Coronavirus: Fall in wages puts IR in the to-do list

Australian wages went backwards in the June quarter.
Australian wages went backwards in the June quarter.

One of the nation’s top economic advisers has ramped up calls for industrial relations reform after private sector wages fell for the first time in more than 20 years as the COVID-19 pandemic hit highly paid professionals and Victor­ia’s second wave sparked a collapse in consumer confidence.

Productivity Commission chairman Michael Brennan told The Australian labour market reform­ must underwrite the recover­y as tensions mounted between­ unions and business over falling wages and a failure to boost productivity.

 

Australian Bureau of Statistics data released on Wednesday showed that national private ­sector pay fell by 0.1 per cent over the June quarter, the first fall in the history of the wage price index, stretching back to 1997. The quarterly result slowed annual­ private sector wage growth to 1.7 per cent.

In contrast, public sector wages lifted by 0.4 per cent over the quarter, bringing the year-on-year pace to 2.1 per cent.

With workers facing the prospect of stagnant wages, Aust­ralians relying on dividends also suffered a blow on Wednesday when the country’s biggest retail bank, CBA, alongside toll road operator Transurban and Seek, announced a combined $2.2bn in cuts to their payouts.

The grim wage rates data came as Westpac’s consumer sentiment survey showed Victoria’s COVID-19 outbreak and ­Melbourne’s stage-four lockdown had triggered a collapse in confid­ence across the nation’s east coast.

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Mr Brennan called for a more flexible and “mature” approach to industrial relations, to get workers back into jobs sooner and drive wages higher.

He said there was a need to “reinvigorate enterprise bargaining” to help firms wanting to “do something innovative that is different­ from the award, but consistent with protecting minimum conditions”.

“We need employers and their staff to come to agreements about how they are going to meet the challenges coming out of the pandem­ic,” he said. “Putting a bit of faith in those firms and their workers to work it out between themselves is very important, and giving them enough flexibility to reach those agreements will be key to the recovery.”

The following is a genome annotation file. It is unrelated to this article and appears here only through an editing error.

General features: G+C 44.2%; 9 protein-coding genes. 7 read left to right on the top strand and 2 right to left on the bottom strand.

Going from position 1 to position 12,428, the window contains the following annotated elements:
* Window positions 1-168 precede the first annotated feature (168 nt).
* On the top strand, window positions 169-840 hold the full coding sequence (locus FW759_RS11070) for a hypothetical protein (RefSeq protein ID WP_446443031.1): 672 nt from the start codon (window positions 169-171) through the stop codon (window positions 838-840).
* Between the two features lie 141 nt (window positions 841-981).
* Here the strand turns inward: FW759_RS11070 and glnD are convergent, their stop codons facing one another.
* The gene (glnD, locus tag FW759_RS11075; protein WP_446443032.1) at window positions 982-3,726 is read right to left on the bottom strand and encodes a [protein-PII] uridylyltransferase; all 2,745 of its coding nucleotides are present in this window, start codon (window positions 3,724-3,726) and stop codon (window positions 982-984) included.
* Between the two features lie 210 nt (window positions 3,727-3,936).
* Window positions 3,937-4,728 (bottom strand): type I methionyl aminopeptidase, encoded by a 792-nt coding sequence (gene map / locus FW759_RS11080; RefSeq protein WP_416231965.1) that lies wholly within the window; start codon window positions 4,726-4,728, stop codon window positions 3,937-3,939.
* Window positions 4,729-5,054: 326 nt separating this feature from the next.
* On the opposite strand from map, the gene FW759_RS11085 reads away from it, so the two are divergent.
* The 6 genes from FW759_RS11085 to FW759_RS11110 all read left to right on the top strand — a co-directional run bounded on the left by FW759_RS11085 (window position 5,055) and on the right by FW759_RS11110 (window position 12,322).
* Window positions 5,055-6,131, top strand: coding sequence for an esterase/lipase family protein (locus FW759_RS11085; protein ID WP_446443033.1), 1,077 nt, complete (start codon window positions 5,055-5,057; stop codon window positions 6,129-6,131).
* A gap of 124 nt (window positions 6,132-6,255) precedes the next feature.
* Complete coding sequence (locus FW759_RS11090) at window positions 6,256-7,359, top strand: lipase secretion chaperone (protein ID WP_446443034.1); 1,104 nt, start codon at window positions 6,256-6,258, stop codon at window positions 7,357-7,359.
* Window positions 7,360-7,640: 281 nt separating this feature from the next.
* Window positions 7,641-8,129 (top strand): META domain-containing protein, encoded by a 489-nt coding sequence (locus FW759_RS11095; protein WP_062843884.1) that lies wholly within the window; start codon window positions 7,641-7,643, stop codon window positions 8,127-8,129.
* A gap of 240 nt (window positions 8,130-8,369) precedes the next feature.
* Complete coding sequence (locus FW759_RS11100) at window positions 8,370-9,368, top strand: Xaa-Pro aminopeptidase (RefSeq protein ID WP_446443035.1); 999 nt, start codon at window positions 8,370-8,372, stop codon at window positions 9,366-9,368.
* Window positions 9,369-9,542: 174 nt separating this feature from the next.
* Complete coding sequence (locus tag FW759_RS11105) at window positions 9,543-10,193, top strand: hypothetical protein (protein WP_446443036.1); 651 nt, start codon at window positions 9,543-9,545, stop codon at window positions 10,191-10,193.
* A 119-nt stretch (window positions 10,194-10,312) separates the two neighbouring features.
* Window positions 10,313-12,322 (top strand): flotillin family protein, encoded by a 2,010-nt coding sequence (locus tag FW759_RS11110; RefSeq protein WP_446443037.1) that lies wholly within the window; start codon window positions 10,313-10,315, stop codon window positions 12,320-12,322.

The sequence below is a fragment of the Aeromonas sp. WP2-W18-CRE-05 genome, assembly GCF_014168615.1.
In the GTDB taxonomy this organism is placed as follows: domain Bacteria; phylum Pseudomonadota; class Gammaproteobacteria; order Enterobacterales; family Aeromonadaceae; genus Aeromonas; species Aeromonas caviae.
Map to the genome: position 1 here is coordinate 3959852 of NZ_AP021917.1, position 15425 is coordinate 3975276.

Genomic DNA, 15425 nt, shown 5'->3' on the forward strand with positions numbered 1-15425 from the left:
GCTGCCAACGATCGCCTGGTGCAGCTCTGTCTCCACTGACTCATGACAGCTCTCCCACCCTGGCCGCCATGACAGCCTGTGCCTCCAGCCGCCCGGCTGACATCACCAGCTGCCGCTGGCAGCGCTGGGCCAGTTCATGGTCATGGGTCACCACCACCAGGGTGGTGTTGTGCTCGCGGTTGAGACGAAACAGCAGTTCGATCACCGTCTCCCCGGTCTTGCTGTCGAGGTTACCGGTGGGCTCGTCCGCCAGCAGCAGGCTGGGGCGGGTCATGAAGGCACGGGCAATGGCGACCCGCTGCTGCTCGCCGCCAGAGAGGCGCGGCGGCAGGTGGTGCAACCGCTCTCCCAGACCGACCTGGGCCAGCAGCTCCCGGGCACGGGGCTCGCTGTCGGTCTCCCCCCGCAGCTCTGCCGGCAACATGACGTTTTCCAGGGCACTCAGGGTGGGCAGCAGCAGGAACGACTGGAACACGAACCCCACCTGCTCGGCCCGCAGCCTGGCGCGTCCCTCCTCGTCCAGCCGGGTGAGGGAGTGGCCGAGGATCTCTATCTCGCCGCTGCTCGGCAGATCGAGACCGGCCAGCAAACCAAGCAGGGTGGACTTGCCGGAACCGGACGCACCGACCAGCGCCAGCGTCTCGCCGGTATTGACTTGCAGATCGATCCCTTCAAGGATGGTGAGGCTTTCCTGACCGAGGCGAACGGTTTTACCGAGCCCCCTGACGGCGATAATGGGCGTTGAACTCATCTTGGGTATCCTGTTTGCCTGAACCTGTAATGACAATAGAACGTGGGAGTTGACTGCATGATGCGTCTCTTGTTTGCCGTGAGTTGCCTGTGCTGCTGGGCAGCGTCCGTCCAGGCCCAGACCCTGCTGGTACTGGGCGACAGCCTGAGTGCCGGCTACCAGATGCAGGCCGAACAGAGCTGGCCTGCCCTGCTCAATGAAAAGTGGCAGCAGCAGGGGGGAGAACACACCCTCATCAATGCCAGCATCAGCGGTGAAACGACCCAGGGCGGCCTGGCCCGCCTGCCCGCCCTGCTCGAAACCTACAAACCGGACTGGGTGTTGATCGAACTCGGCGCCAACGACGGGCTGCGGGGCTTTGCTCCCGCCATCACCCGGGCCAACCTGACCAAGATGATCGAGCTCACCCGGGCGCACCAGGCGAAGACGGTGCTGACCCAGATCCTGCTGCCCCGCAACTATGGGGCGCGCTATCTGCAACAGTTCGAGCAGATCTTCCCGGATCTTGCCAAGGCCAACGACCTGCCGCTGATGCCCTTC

ACTU secretary Sally Mc­Manus said on Wednesday that getting wages rising again was key to rekindling the economy, triggering a strong rebuke from business, which argued for job creation to be prioritised.

 

Australian Industry Group chief executive Innes Willox said many businesses were in a “fight for survival” and “forced wage spikes will only drive them to drop staff numbers or close down”. “The reality is that wages growth has matched prices growth in recent years,” Mr ­Willox said.

“We should expect that trend to continue. It is only once business gets back on its feet and regains­ confidence that we can resume a conversation on sustainable wages growth.”

Ms McManus said there was a “desperate” need for the Morrison government to formulate a jobs plan. “We need to put money in the hands of working people and give them the security they need to spend it,” she said. “If we don’t support working people, they can’t support the economy.”

The ABS data showed highly paid professionals and construction workers suffered outsized pay reductions through the nation­al COVID-19 lockdown, falling by 0.5 per cent in the June quarter in original terms.

Those working in “other services” — which includes hairdressers and dry cleaners — suffered an even steeper 1 per cent drop in pay over the quarter.

Josh Frydenberg said the figures did not include the “unprecedented” income support being provided by the Morrison government, including its $101.3bn JobKeeper wage subsidy. “Our economic recovery depends on our ability to effectively contain the spread of the virus,” the Treasurer said. “The reintroduction of restrictions across Victoria is a major setback for the national economy, with today’s ABS numbers showing Victoria was the only state to see negative wages growth over the quarter.”

ABS head of price statistics Andrew Tomadini said the fall in private sector wages was “mainly due to a number of large wage reduction­s across senior executive and higher-paid jobs”.

The seasonally adjusted wage index lifted 0.2 per cent in the June quarter, bringing the annual pace to 1.8 per cent — also at record­ lows, the ABS reported.

Melbourne Institute professor Mark Wooden said it would be a mistake to focus on lifting pay rates, especially if that were that to come at the expense of jobs. He said the weakness in nominal wages masked a massive lift in real, or after-inflation, pay rates.